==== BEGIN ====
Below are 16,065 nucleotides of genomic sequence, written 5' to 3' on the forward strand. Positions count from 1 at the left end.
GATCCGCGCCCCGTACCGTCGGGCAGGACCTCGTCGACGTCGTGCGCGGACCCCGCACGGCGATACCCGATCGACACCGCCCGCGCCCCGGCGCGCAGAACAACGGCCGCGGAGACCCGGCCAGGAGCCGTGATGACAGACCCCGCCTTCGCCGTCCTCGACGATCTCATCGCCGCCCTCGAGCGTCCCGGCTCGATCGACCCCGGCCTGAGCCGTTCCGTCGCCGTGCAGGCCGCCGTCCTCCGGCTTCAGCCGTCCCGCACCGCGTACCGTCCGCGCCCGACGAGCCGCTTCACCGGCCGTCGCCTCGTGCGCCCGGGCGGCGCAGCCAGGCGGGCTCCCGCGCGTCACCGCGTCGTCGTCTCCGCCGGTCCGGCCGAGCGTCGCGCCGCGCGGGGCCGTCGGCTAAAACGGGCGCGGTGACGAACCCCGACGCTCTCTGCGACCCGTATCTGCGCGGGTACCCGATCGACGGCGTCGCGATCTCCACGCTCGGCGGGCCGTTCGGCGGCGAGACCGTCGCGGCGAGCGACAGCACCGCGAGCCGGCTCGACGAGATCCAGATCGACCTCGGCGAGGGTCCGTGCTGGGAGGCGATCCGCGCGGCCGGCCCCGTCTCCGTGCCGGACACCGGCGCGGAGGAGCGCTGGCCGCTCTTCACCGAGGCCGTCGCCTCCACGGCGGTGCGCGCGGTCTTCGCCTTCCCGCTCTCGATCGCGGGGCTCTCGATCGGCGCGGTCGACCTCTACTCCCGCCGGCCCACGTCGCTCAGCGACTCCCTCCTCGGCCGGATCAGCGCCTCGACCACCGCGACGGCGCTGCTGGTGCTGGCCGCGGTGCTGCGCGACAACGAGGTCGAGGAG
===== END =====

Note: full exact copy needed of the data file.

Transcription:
Below are 16,065 nucleotides of genomic sequence, written 5' to 3' on the forward strand. Positions count from 1 at the left end.
GATCCGCGCCCCGTACCGTCGGGCAGGACCTCGTCGACGTCGTGCGCGGACCCCGCACGGCGATACCCGATCGACACCGCCCGCGCCCCGGCGCGCAGAACAACGGCCGCGGAGACCCGGCCAGGAGCCGTGATGACAGACCCCGCCTTCGCCGTCCTCGACGATCTCATCGCCGCCCTCGAGCGTCCCGGCTCGATCGACCCCGGCCTGAGCCGTTCCGTCGCCGTGCAGGCCGCCGTCCTCCGGCTTCAGCCGTCCCGCACCGCGTACCGTCCGCGCCCGACGAGCCGCTTCACCGGCCGTCGCCTCGTGCGCCCGGGCGGCGCAGCCAGGCGGGCTCCCGCGCGTCACCGCGTCGTCGTCTCCGCCGGTCCGGCCGAGCGTCGCGCCGCGCGGGGCCGTCGGCTAAAACGGGCGCGGTGACGAACCCCGACGCTCTCTGCGACCCGTATCTGCGCGGGTACCCGATCGACGGCGTCGCGATCTCCACGCTCGGCGGGCCGTTCGGCGGCGAGACCGTCGCGGCGAGCGACAGCACCGCGAGCCGGCTCGACGAGATCCAGATCGACCTCGGCGAGGGTCCGTGCTGGGAGGCGATCCGCGCGGCCGGCCCCGTCTCCGTGCCGGACACCGGCGCGGAGGAGCGCTGGCCGCTCTTCACCGAGGCCGTCGCCTCCACGGCGGTGCGCGCGGTCTTCGCCTTCCCGCTCTCGATCGCGGGGCTCTCGATCGGCGCGGTCGACCTCTACTCCCGCCGGCCCACGTCGCTCAGCGACTCCCTCCTCGGCCGGATCAGCGCCTCGACCACCGCGACGGCGCTGCTGGTGCTGGCCGCGGTGCTGCGCGACAACGAGGTCGAGGAG